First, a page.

The Times casualty lists are already online, but can only be accessed via subscribing libraries and academic institutions. I use them daily. A fantastic resource.

Link to comment
Share on other sites

Regarding Officer's records we found them listed in WO339 and the officer's name in the search on the National Archives website. On our first visit to the NA a couple o weeks ago I was able to photograph the contents of the two oficers I was interested in. I believe RAF Officers records have just been digitised and are downloadable from the NA website at £3.50 a go.

John

Link to comment
Share on other sites

As the Times is online (I presume) the casualty lists would be obtainable directly from the horses mouth as it were. A bit slow, that I concede, but if you know the approximate

casualty date, search would be narrowed considerably.

David

Link to comment
Share on other sites

You can search Times Online for any text, restricted to whatever date range you like. Rather like the London Gazette, the search uses optical character recognition, which can be a bit iffy. When you see the dense lists of names, in tiny print, you will appreciate why. I find the man's number more likely to find him than his name. It is a sobering experience indeed to see these lists.

I should also add that there are mini biographies of many officers who are listed.

Link to comment
Share on other sites

I was under the impression that the Times Casualty Lists available online for all ranks are only 'complete' until mid-1917(ish) after which they stopped the reports of woundings etc. and then stopped ORs deaths at the end of that year. Is that not the case?

I was also under the impression that there were Official Casualty Lists for 1917 and 1918 available on microfilm at the British Library Newspaper repository at Colindale? Perhaps it would be useful to get these digitised? I've never seen one so don't know what it would entail or whether it's even possible.

Steve

Link to comment
Share on other sites

I was also under the impression that there were Official Casualty Lists for 1917 and 1918 available on microfilm at the British Library Newspaper repository at Colindale? Perhaps it would be useful to get these digitised? I've never seen one so don't know what it would entail or whether it's even possible.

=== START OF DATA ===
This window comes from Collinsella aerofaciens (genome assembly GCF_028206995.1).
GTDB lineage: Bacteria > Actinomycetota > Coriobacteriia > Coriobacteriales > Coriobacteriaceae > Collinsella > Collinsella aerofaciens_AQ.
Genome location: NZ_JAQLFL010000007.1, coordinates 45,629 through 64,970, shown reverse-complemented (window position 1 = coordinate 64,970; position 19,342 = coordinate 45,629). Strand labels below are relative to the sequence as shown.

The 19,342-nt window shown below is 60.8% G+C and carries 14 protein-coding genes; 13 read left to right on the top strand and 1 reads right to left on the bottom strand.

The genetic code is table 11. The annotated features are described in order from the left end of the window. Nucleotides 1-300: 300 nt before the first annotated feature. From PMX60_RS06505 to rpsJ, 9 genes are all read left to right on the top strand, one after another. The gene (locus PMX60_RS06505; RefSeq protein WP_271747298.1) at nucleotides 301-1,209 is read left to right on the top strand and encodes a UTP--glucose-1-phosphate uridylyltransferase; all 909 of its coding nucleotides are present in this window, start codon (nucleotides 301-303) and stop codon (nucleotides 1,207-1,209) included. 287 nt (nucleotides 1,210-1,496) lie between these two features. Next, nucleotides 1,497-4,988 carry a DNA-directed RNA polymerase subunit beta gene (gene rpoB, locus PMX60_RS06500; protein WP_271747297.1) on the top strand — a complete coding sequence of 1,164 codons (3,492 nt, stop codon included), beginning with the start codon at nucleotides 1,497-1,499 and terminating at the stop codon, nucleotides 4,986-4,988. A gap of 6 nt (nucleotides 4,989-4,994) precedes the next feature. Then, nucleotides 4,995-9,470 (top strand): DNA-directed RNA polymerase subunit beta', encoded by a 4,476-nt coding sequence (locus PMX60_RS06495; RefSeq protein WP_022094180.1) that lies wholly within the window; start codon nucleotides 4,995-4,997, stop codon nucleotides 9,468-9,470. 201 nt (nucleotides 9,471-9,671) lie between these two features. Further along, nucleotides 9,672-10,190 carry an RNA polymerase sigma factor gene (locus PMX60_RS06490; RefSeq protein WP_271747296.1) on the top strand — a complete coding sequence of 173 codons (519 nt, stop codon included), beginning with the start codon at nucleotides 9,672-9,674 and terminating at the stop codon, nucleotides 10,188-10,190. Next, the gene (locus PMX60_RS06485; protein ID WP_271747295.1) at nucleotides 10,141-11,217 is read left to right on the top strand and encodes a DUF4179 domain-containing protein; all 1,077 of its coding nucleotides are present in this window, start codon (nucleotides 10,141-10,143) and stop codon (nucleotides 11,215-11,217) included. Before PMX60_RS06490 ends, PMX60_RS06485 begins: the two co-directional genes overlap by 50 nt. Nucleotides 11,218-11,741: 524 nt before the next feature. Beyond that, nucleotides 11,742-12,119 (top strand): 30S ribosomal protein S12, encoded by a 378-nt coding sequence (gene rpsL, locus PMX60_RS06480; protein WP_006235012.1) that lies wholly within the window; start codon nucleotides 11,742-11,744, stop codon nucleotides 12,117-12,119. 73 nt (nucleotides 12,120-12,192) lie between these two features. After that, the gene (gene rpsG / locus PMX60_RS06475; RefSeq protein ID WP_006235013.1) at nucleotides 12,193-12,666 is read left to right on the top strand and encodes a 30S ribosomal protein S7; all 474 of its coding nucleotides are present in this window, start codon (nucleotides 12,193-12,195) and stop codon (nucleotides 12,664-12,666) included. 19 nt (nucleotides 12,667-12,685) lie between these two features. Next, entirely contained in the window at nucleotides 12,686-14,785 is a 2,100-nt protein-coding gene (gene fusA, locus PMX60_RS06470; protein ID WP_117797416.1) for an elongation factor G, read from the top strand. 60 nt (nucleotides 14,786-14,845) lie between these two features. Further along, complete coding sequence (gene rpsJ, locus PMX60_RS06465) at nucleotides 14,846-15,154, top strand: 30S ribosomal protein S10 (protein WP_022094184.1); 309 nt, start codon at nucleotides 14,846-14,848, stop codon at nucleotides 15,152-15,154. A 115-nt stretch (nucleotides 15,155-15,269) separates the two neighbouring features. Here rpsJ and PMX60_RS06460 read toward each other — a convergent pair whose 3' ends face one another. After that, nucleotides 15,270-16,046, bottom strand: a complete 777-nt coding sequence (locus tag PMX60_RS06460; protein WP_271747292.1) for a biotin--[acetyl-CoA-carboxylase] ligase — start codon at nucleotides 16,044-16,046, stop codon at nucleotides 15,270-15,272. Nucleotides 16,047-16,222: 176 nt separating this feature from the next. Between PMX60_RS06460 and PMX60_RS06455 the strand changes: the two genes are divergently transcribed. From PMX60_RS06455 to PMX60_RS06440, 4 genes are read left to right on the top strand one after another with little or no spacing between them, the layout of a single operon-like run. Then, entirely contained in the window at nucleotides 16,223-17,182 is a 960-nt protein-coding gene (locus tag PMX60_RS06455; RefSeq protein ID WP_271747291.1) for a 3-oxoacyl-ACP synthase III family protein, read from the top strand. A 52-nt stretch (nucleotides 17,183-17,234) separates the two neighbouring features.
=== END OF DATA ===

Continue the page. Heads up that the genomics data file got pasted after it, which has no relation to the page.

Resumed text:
Steve

Yes, see http://www.bl.uk/reshelp/findhelprestype/n...ritmilhist.html

Link to comment
Share on other sites

Perfect ancestry project so - copying digitised material giving names of 100,000s of officers and men.

I have used the Times casualty list on line and it is a great source - gave me the only hard evidence I could find on my man from April 1917 listing his home town also to help confirm it is him and I used the other named casualties on the same list to find a likely RGA battery for him by searching CWGC and ancestry records.

post-6633-1258115968.jpg

Needless to say, finding it wasn't easy. The search engine didn't find it under 'McLoughlin', 'Enfield' or his service number '64278' When I search under '84278' it popped up - you need to think like a machine sometimes. Persistance pays off.

Apologies for highjacking the thread.

Mark

Link to comment
Share on other sites

Yes, it would definitely be useful to digitise the Official Casualty list for 1917-1919 currently at Colindale - especially seeing that Colindale will not be there much longer...

They are very similar to the Times lists, grouped by week (of publishing) and then by day.

Steve.

Link to comment
Share on other sites

Create an account or sign in to comment

You need to be a member in order to leave a comment

Create an account

Sign up for a new account in our community. It's easy!

Register a new account

Sign in

Already have an account? Sign in here.

Sign In Now
 Share

×
×
  • Create New...